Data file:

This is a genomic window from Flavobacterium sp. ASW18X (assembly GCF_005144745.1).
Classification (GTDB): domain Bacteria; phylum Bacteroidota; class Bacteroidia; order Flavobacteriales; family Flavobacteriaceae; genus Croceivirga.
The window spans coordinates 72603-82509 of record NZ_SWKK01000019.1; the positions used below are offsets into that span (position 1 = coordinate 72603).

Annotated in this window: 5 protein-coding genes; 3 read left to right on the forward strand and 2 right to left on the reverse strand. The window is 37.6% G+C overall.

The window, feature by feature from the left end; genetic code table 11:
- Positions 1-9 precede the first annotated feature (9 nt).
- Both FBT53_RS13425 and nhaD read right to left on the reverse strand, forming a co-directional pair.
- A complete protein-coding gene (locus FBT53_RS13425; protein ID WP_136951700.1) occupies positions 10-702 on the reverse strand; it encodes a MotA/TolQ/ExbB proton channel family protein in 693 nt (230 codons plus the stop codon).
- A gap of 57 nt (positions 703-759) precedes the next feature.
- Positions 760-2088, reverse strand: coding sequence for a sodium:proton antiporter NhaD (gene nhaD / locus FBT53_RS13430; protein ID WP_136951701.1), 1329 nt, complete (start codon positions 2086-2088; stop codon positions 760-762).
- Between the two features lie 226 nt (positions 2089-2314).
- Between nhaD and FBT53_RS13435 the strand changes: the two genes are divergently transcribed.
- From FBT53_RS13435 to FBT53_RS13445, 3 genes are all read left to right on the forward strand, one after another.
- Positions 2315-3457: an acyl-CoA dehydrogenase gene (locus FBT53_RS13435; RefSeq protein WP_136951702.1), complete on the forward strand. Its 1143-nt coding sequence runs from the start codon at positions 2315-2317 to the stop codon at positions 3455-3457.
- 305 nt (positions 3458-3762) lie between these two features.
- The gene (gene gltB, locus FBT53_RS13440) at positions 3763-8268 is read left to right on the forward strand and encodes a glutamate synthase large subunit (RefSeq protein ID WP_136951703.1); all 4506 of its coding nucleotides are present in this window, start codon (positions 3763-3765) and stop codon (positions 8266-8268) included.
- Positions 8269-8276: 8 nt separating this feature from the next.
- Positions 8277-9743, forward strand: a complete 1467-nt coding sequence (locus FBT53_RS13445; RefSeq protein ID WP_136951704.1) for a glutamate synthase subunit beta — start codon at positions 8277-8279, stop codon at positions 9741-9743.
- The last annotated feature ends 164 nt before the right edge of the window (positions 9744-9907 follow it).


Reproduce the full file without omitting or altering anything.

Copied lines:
This is a genomic window from Flavobacterium sp. ASW18X (assembly GCF_005144745.1).
Classification (GTDB): domain Bacteria; phylum Bacteroidota; class Bacteroidia; order Flavobacteriales; family Flavobacteriaceae; genus Croceivirga.
The window spans coordinates 72603-82509 of record NZ_SWKK01000019.1; the positions used below are offsets into that span (position 1 = coordinate 72603).

Annotated in this window: 5 protein-coding genes; 3 read left to right on the forward strand and 2 right to left on the reverse strand. The window is 37.6% G+C overall.

The window, feature by feature from the left end; genetic code table 11:
- Positions 1-9 precede the first annotated feature (9 nt).
- Both FBT53_RS13425 and nhaD read right to left on the reverse strand, forming a co-directional pair.
- A complete protein-coding gene (locus FBT53_RS13425; protein ID WP_136951700.1) occupies positions 10-702 on the reverse strand; it encodes a MotA/TolQ/ExbB proton channel family protein in 693 nt (230 codons plus the stop codon).
- A gap of 57 nt (positions 703-759) precedes the next feature.
- Positions 760-2088, reverse strand: coding sequence for a sodium:proton antiporter NhaD (gene nhaD / locus FBT53_RS13430; protein ID WP_136951701.1), 1329 nt, complete (start codon positions 2086-2088; stop codon positions 760-762).
- Between the two features lie 226 nt (positions 2089-2314).
- Between nhaD and FBT53_RS13435 the strand changes: the two genes are divergently transcribed.
- From FBT53_RS13435 to FBT53_RS13445, 3 genes are all read left to right on the forward strand, one after another.
- Positions 2315-3457: an acyl-CoA dehydrogenase gene (locus FBT53_RS13435; RefSeq protein WP_136951702.1), complete on the forward strand. Its 1143-nt coding sequence runs from the start codon at positions 2315-2317 to the stop codon at positions 3455-3457.
- 305 nt (positions 3458-3762) lie between these two features.
- The gene (gene gltB, locus FBT53_RS13440) at positions 3763-8268 is read left to right on the forward strand and encodes a glutamate synthase large subunit (RefSeq protein ID WP_136951703.1); all 4506 of its coding nucleotides are present in this window, start codon (positions 3763-3765) and stop codon (positions 8266-8268) included.
- Positions 8269-8276: 8 nt separating this feature from the next.
- Positions 8277-9743, forward strand: a complete 1467-nt coding sequence (locus FBT53_RS13445; RefSeq protein ID WP_136951704.1) for a glutamate synthase subunit beta — start codon at positions 8277-8279, stop codon at positions 9741-9743.
- The last annotated feature ends 164 nt before the right edge of the window (positions 9744-9907 follow it).